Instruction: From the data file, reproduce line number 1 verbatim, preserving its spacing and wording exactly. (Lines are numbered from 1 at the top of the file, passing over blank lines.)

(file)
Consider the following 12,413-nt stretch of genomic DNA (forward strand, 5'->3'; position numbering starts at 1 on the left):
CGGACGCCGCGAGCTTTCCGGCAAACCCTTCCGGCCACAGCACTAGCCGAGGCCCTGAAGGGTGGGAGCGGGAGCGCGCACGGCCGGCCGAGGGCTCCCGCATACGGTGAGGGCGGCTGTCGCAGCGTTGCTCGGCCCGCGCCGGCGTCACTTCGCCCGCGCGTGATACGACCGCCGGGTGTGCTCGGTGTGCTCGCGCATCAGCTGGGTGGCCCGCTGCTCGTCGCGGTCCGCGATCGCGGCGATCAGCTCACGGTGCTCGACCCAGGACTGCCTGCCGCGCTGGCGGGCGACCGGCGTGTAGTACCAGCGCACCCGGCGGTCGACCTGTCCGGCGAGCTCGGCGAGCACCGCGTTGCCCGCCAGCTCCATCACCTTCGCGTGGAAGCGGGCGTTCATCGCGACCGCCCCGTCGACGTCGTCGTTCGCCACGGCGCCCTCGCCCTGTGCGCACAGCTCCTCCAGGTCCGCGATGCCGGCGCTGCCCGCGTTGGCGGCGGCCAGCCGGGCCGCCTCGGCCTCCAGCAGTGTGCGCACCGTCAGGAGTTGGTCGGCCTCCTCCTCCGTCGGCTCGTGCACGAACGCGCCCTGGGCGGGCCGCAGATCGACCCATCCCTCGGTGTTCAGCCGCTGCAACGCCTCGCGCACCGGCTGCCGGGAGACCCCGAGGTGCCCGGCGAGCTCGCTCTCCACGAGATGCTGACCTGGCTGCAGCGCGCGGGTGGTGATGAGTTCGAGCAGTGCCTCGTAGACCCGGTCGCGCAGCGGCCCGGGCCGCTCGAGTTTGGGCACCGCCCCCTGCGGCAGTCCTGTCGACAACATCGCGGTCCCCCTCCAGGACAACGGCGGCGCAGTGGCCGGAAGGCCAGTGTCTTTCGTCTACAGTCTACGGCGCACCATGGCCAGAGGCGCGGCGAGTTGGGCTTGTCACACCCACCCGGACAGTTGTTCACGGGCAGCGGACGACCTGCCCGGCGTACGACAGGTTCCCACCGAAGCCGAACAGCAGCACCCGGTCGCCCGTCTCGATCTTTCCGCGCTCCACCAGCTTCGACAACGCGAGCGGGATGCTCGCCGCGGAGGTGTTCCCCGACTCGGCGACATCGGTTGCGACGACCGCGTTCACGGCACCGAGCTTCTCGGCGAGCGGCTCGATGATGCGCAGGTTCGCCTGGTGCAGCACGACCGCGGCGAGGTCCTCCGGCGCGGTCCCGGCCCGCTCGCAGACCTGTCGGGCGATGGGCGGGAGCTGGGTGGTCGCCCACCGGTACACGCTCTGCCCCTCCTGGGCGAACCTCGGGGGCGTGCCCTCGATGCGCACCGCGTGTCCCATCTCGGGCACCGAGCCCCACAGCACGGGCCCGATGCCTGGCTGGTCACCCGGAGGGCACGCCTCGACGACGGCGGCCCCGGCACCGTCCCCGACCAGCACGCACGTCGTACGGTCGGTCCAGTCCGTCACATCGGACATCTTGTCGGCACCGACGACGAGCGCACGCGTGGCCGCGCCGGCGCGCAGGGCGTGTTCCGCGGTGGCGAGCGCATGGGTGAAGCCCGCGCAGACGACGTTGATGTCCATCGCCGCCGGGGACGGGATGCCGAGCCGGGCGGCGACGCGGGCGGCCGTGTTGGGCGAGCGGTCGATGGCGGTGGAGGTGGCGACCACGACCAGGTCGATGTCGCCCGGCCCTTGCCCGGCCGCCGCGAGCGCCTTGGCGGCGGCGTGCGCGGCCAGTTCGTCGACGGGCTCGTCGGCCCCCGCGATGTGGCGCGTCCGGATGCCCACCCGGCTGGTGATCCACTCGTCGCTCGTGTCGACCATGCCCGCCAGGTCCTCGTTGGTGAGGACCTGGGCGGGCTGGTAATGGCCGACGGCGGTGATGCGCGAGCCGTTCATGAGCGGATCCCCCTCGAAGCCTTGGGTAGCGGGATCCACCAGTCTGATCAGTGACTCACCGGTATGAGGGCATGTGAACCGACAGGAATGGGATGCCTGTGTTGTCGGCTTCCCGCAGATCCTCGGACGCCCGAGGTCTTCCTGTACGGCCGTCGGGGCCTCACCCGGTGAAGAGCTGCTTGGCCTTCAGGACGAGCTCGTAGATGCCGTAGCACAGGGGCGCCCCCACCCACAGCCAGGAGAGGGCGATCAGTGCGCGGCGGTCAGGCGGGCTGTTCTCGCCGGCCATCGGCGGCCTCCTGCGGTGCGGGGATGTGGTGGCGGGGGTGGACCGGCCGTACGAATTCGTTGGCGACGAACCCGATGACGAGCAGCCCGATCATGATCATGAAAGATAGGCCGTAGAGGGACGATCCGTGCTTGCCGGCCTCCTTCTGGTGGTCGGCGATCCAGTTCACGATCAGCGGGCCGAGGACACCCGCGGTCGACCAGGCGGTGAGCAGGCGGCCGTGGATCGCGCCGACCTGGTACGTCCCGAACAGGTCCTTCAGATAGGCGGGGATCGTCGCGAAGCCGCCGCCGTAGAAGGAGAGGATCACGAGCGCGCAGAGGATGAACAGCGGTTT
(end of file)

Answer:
Consider the following 12,413-nt stretch of genomic DNA (forward strand, 5'->3'; position numbering starts at 1 on the left):